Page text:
Sebastian Joyce, PhD’88
When Sebastian Joyce arrived on the MCV Campus to pursue his Ph.D. in microbiology and immunology in the early 1980s, he’d come farther than most: more than 12,000 miles, from Bangalore, India.
“I was as fresh off the boat as it gets,” says Joyce, “and I left a man. I came here a peasant, and walked away a scholar.”
He credits his transformation to the freedom he was given by his mentor T. Mohanakumar, D.V.M., Ph.D., to think independently and pursue scientific discovery in his own way.
He’s still doing that today. As a professor in the Department of Pathology, Microbiology and Immunology at Vanderbilt University, he’s developing the unconventional approach of using T cell-targeted vaccines against infectious diseases.
“He is on the cutting-edge of finding the most effective approaches for preventing infection,” says Phillip B. Hylemon, Ph.D., a professor of microbiology and immunology who was on Joyce’s dissertation committee when he was a Ph.D. candidate in the 1980s.
Joyce described his novel approaches to vaccine development when he spoke at VCU earlier this month at the Department of Microbiology and Immunology’s Research Seminar Series. “Vaccines are man’s greatest inventions,” he told his audience as he enthusiastically recounted for them his lab’s efforts to design vaccines to prevent and treat infectious diseases that plague humankind.
Joyce’s creative and innovative science has won him sustained grant funding from the National Institutes of Health, and his publication record includes the prestigious Journal of Clinical Investigation.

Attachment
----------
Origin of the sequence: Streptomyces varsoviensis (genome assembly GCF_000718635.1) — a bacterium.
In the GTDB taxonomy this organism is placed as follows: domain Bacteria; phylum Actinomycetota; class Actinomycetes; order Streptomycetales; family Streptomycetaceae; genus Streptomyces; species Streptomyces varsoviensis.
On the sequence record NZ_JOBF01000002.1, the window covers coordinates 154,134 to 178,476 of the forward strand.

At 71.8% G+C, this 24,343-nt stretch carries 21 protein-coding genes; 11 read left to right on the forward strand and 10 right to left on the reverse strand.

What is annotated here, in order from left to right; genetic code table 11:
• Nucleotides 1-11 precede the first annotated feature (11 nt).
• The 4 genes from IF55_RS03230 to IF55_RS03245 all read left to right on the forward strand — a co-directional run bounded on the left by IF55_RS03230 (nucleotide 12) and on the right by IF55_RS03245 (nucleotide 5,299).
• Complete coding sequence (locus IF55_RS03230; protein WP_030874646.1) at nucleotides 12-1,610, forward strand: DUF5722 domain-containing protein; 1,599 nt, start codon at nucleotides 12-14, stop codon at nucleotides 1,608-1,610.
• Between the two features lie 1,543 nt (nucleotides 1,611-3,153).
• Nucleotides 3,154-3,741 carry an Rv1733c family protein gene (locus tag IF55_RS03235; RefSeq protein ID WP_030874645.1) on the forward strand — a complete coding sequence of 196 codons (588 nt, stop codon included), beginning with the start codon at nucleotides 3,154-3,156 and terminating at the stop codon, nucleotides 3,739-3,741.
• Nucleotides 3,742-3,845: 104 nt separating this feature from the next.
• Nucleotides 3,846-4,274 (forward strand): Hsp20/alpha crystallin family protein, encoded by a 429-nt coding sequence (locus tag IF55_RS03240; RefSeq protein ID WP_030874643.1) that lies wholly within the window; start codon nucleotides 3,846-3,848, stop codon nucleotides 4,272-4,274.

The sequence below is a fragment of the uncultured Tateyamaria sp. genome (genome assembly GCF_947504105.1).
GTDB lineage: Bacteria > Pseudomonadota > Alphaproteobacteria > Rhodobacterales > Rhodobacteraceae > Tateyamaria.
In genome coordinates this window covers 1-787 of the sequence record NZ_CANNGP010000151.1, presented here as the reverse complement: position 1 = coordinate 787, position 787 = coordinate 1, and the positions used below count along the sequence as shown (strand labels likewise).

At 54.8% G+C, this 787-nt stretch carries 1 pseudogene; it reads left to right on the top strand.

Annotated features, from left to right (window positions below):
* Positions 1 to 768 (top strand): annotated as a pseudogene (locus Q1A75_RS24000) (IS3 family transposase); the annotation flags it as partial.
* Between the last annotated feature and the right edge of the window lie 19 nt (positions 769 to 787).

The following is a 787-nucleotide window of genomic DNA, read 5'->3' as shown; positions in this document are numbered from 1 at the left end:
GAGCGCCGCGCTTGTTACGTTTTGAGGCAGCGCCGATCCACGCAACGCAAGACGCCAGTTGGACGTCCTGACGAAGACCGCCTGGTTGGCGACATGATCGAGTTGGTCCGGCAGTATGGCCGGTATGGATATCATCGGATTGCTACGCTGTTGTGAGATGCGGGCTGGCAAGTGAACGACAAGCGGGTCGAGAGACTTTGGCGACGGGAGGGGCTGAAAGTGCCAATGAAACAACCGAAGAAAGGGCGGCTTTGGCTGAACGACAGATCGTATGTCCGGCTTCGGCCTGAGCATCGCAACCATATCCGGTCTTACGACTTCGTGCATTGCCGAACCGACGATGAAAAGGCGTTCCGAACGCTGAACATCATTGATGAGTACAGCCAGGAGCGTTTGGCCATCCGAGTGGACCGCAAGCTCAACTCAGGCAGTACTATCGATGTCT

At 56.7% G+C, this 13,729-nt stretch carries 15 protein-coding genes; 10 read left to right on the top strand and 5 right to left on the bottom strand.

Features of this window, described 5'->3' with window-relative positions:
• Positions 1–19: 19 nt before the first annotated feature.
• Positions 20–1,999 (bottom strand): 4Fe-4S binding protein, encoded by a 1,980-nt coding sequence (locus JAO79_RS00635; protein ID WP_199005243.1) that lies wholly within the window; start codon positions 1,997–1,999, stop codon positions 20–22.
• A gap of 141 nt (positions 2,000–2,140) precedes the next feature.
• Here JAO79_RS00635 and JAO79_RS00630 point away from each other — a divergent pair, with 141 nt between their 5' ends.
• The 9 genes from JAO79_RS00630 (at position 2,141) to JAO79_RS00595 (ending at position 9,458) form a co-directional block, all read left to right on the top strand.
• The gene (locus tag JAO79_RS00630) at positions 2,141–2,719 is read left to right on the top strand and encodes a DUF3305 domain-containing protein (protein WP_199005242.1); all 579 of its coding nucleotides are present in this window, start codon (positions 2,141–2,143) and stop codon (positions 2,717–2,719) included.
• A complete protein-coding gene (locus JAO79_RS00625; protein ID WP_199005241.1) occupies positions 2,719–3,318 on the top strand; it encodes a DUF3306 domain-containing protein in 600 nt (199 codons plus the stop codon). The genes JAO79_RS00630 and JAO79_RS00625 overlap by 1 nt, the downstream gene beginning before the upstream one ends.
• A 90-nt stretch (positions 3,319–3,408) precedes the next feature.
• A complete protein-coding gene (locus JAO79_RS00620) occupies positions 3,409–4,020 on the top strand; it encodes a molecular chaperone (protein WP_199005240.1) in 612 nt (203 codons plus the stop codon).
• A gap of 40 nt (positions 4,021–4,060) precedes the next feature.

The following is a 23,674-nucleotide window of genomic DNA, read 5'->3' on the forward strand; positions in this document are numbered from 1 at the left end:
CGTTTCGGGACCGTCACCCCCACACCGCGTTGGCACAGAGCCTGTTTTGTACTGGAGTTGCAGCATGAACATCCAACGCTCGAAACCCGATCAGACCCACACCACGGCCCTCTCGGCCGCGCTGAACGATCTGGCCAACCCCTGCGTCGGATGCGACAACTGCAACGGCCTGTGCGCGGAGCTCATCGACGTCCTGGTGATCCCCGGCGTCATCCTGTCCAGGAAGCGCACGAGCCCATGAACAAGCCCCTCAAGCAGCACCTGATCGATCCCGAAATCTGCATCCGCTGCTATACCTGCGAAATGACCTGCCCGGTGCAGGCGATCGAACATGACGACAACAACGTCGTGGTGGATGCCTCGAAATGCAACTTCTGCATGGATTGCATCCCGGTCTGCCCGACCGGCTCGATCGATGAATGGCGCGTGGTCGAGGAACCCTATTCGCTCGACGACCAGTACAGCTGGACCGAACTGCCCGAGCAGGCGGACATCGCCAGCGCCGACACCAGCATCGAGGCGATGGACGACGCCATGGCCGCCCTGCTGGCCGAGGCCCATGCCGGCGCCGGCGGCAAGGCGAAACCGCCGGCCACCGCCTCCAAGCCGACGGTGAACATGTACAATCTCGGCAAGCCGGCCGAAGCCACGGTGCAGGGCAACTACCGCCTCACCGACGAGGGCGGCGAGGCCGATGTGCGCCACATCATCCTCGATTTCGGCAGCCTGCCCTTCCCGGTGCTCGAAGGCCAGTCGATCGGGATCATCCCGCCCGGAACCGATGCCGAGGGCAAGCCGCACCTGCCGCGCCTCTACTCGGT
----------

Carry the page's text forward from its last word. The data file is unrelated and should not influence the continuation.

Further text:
Nurturing the next generation of scientists is a priority for Joyce. He challenged established scientists to take seriously their responsibility to their trainees with the sentiment expressed in his own lab’s motto: “Inspire young minds: to wonder and imagine; to explore and innovate; to discover and evolve.”
5 Commandments for Young Scientists
1. Be curious
2. Read widely and think broadly about everything, and particularly your own project
3. Question everything, especially dogma
4. Devise simple yet clever experiments
5. Find answers by yourself
Joyce also spoke directly to the students in the audience, encouraging them with his 5 Commandments for Young Scientists. On his last commandment — “Find answers by yourself” — Joyce challenged students: “You don’t have to listen to the gray haired, the balding [older generation] or go to them with all your questions. If they already knew all the answers, there would be no point in you doing the experiment!”
Read about Joyce’s scientific odyssey on the his lab website.